Mesopotamian&Persian Seals

My first project of the year: Mesopotamian&Persian Seals… They’re really interesting! I’ve included my slide presentation as well as my following notes:


Slide 1: The culture of Mesopotamian and Persia was one of individualism, ownership oriented, and just overall concerned with personal property. There for even commoners had these seals to identify themselves on their houses, documents, and even letters. This seal is made of a common stone and it was used as a signature rolled at the bottom of a document as a signature might be written today.

Slide 2: The seals were made to represent a specific person, so everyone’s was different and unique. Popular themes included mythology, such as a king talking to a god, or animals. Symmetry and geometric shapes were also important. This particular seal is made of a precious stone, which also indicates that it was a seal of an important person. The more rare the stone, and larger the seal, the higher your social standing.

Slide 3: Because Mesopotamian was constantly encountering different cultures through war or trade, they needed to be able to incorporate a method to distinguish individuals. The kings of Mesopotamia and Persia used the seal method as a was to authenticate laws through out the empire. Because seals are virtually impossible to forge, it was a good way to ensure the legitimacy of the laws. This seal was a kings due to the size and the specific stone. You can also see how the seal has a hole at the top, which meant this seal was worn as a bracelet or a necklace. As I said previously, social standing had a lot to do with how you showed your seal. If you were the king, you wore it every where you went, not only to show your power or status, but to ensure it’s safety.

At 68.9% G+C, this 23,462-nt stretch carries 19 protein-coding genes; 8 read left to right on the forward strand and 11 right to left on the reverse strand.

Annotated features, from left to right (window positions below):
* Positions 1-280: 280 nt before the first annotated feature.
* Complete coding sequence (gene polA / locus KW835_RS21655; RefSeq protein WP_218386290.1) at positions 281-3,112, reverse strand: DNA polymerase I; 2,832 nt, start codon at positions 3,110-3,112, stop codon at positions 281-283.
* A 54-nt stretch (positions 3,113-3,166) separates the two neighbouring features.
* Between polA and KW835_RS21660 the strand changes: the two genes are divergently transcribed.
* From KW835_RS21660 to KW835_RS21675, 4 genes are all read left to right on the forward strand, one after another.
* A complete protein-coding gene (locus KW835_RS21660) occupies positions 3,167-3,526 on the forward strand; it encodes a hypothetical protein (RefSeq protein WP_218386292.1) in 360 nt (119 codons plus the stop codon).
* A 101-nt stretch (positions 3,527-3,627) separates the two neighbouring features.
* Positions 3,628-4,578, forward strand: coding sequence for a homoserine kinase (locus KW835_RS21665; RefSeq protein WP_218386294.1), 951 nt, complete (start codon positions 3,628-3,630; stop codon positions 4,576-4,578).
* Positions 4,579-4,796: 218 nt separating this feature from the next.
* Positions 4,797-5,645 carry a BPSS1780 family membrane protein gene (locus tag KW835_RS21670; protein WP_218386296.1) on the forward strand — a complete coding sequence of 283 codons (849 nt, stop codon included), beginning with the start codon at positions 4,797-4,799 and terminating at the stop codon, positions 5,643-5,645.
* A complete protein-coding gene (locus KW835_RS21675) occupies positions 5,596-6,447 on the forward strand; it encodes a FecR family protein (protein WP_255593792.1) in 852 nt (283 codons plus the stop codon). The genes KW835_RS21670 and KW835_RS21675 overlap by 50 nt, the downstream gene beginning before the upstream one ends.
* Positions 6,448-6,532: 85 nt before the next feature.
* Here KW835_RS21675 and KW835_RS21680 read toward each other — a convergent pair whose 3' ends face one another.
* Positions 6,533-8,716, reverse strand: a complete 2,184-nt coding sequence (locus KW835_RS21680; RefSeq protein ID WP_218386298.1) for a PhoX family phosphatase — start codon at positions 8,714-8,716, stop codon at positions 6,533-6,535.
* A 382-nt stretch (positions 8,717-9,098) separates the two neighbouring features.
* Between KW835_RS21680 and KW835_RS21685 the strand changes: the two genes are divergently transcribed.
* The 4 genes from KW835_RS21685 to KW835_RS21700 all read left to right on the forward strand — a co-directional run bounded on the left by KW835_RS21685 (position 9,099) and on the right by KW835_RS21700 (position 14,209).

Slide 4: This last slide is purely to show the evolution of seals, this is what the bottom of a seal would look like, a stamp if you will. Today this would be like a wax seal or a king’s signet ring. It becomes more individualized to the point of portraiture, like our coins or brand logos.


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